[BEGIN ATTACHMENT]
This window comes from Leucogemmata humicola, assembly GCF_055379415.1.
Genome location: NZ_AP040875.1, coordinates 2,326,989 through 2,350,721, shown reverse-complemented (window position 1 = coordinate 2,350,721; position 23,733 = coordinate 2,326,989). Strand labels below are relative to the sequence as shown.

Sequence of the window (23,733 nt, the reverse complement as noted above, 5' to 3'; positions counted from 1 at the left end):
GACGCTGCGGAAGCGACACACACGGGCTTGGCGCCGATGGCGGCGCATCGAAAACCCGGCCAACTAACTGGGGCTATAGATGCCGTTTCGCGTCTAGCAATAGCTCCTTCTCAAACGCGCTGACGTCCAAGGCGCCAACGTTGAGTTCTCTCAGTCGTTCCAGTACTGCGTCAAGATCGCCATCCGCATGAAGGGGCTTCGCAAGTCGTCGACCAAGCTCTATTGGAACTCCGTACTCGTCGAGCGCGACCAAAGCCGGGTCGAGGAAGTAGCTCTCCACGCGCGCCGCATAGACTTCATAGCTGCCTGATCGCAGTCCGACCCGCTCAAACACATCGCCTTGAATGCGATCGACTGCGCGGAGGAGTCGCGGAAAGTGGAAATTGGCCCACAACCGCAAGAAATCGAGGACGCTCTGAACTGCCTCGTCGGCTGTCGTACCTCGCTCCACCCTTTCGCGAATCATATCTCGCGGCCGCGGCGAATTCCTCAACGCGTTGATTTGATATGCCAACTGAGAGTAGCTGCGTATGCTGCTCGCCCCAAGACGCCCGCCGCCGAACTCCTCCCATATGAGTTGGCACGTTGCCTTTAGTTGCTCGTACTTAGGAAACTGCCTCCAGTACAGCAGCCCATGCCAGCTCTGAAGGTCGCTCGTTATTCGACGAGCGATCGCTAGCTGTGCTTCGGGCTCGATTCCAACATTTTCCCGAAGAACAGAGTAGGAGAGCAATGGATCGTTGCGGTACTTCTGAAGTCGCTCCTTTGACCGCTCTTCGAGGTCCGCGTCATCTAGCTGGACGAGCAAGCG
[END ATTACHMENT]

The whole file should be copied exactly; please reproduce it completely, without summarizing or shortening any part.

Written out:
This window comes from Leucogemmata humicola, assembly GCF_055379415.1.
Genome location: NZ_AP040875.1, coordinates 2,326,989 through 2,350,721, shown reverse-complemented (window position 1 = coordinate 2,350,721; position 23,733 = coordinate 2,326,989). Strand labels below are relative to the sequence as shown.

Sequence of the window (23,733 nt, the reverse complement as noted above, 5' to 3'; positions counted from 1 at the left end):
GACGCTGCGGAAGCGACACACACGGGCTTGGCGCCGATGGCGGCGCATCGAAAACCCGGCCAACTAACTGGGGCTATAGATGCCGTTTCGCGTCTAGCAATAGCTCCTTCTCAAACGCGCTGACGTCCAAGGCGCCAACGTTGAGTTCTCTCAGTCGTTCCAGTACTGCGTCAAGATCGCCATCCGCATGAAGGGGCTTCGCAAGTCGTCGACCAAGCTCTATTGGAACTCCGTACTCGTCGAGCGCGACCAAAGCCGGGTCGAGGAAGTAGCTCTCCACGCGCGCCGCATAGACTTCATAGCTGCCTGATCGCAGTCCGACCCGCTCAAACACATCGCCTTGAATGCGATCGACTGCGCGGAGGAGTCGCGGAAAGTGGAAATTGGCCCACAACCGCAAGAAATCGAGGACGCTCTGAACTGCCTCGTCGGCTGTCGTACCTCGCTCCACCCTTTCGCGAATCATATCTCGCGGCCGCGGCGAATTCCTCAACGCGTTGATTTGATATGCCAACTGAGAGTAGCTGCGTATGCTGCTCGCCCCAAGACGCCCGCCGCCGAACTCCTCCCATATGAGTTGGCACGTTGCCTTTAGTTGCTCGTACTTAGGAAACTGCCTCCAGTACAGCAGCCCATGCCAGCTCTGAAGGTCGCTCGTTATTCGACGAGCGATCGCTAGCTGTGCTTCGGGCTCGATTCCAACATTTTCCCGAAGAACAGAGTAGGAGAGCAATGGATCGTTGCGGTACTTCTGAAGTCGCTCCTTTGACCGCTCTTCGAGGTCCGCGTCATCTAGCTGGACGAGCAAGCG